In June 2023, two workers died in a landslide in the Sumbal area of Kishtwar while widening a road. To understand why landslides keep happening here, Ground Report spoke to Ajay Kumar Taloor, a professor at Jammu University who studies landslides and explained:

“I think there are several reasons why the Kishtwar region has so many landslides. First, there are a lot of earthquakes. Second, the ground in the region is unstable. Third, many water reservoirs can cause landslides. And fourth, the slopes and rocks in the area are naturally unstable."

Professor Taloor also pointed out that construction work might be exacerbating the situation. "The big machines used for construction can shake the ground and make it less stable, especially in a mountainous area," he said.

Study identifies high landslide risks

A recent study examined landslide risks in the region using special maps and computer systems to identify high-risk areas in the Doda, Kishtwar, and Ramban districts. 

Researchers say many factors affect landslide risk, such as slope steepness, precipitation, soil and rock types, infrastructure placement, and more. Heavy machinery and traffic vibrations can loosen the soil and rocks, increasing the likelihood of a landslide.The study finds that areas within 50 metres of roads, particularly on steep slopes, are prone to landslides due to road construction cutting into hillsides, exposing rocks and soil to weathering. 

Climate change increases Himalayan landslides

Climate change is increasing extreme weather, leading to more landslides in the Himalayan region. Local and national government officials need to make long-term plans to reduce landslide risks. 

A 2020 study by the Indian Institute of Technology (IIT) in Delhi reveals that climate change is causing heavy rainfall and destabilising steep slopes with loose soil worldwide. In India, approximately 73% of landslides in the Himalayas are due to heavy precipitation and rainfall infiltration. The IIT researchers identified two additional factors indirectly linked to rainfall: water drawdown, which triggers 2% of landslides, and soil erosion, accounting for 14%.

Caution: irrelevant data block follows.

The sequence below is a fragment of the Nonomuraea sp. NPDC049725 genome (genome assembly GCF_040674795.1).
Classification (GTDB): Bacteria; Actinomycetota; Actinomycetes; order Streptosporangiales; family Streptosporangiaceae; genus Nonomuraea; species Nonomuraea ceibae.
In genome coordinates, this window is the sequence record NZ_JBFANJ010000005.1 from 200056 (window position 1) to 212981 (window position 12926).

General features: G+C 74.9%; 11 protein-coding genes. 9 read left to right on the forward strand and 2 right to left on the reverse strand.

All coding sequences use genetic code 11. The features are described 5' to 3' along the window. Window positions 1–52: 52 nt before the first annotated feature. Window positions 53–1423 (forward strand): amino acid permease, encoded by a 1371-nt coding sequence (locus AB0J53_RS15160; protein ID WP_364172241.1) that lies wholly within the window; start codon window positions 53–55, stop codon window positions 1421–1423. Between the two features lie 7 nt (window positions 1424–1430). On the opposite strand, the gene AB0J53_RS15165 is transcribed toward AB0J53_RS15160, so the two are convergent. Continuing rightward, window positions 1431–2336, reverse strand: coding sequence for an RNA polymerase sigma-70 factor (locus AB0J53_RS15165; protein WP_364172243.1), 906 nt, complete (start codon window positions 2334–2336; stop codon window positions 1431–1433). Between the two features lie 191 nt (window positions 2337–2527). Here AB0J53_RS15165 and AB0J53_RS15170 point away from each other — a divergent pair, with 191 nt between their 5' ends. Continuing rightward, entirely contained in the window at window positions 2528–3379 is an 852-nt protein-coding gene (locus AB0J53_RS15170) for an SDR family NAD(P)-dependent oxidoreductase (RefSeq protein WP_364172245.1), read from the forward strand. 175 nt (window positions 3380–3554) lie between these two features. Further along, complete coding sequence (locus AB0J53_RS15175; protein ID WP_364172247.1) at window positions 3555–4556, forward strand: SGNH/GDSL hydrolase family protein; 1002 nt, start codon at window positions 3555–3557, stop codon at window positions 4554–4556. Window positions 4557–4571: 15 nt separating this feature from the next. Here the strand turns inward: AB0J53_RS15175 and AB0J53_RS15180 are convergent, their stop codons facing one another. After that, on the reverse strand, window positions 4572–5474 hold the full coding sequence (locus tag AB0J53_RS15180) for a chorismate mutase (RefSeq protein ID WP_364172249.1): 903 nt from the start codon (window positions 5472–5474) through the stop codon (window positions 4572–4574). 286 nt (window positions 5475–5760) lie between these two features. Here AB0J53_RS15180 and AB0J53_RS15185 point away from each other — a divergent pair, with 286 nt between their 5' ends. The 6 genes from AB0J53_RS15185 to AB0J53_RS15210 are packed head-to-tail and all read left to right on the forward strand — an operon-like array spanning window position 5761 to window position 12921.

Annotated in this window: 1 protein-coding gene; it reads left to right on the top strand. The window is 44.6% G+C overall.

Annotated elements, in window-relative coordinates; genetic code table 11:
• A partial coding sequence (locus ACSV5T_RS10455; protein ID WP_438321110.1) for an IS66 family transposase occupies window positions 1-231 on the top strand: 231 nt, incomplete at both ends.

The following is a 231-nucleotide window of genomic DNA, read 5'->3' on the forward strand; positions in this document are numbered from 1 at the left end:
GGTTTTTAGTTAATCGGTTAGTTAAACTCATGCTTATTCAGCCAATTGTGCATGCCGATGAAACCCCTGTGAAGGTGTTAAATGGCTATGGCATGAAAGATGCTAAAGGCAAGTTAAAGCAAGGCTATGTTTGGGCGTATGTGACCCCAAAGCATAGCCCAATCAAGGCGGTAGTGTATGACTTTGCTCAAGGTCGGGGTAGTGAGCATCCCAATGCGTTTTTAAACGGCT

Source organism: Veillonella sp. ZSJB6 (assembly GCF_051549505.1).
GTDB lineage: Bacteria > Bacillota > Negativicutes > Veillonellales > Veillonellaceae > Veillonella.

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Major landslide near Patharnaki halts traffic and isolates villages in Kishtwar

Three-quarters of annual rain in the Himalayas arrives during the monsoon season from June to September, bringing sudden and extremely intense cloudbursts that affect relatively small areas. Climate change is making these cloudbursts and other forms of heavy rainfall more intense and frequent in the Himalayan foothills, saturating the slopes more often and making them unstable. 

A study published in prominent journals found that the majority, or 69%, of research on landslides in India is concentrated in the Western Himalayan region, including Jammu and Kashmir, Himachal Pradesh, and Uttarakhand.

The Kishtwar situation is a stark reminder of the challenges faced by mountainous communities. It emphasises the need for investment in infrastructure, disaster preparedness, and environmental protection. As the region deals with the immediate aftermath, it sparks conversations about long-term development in disaster-prone areas. The local officials are working hard to clear the landslide and reopen the road. But fixing the problem for good will require more studies of the land, better construction methods, and community preparedness for future landslides.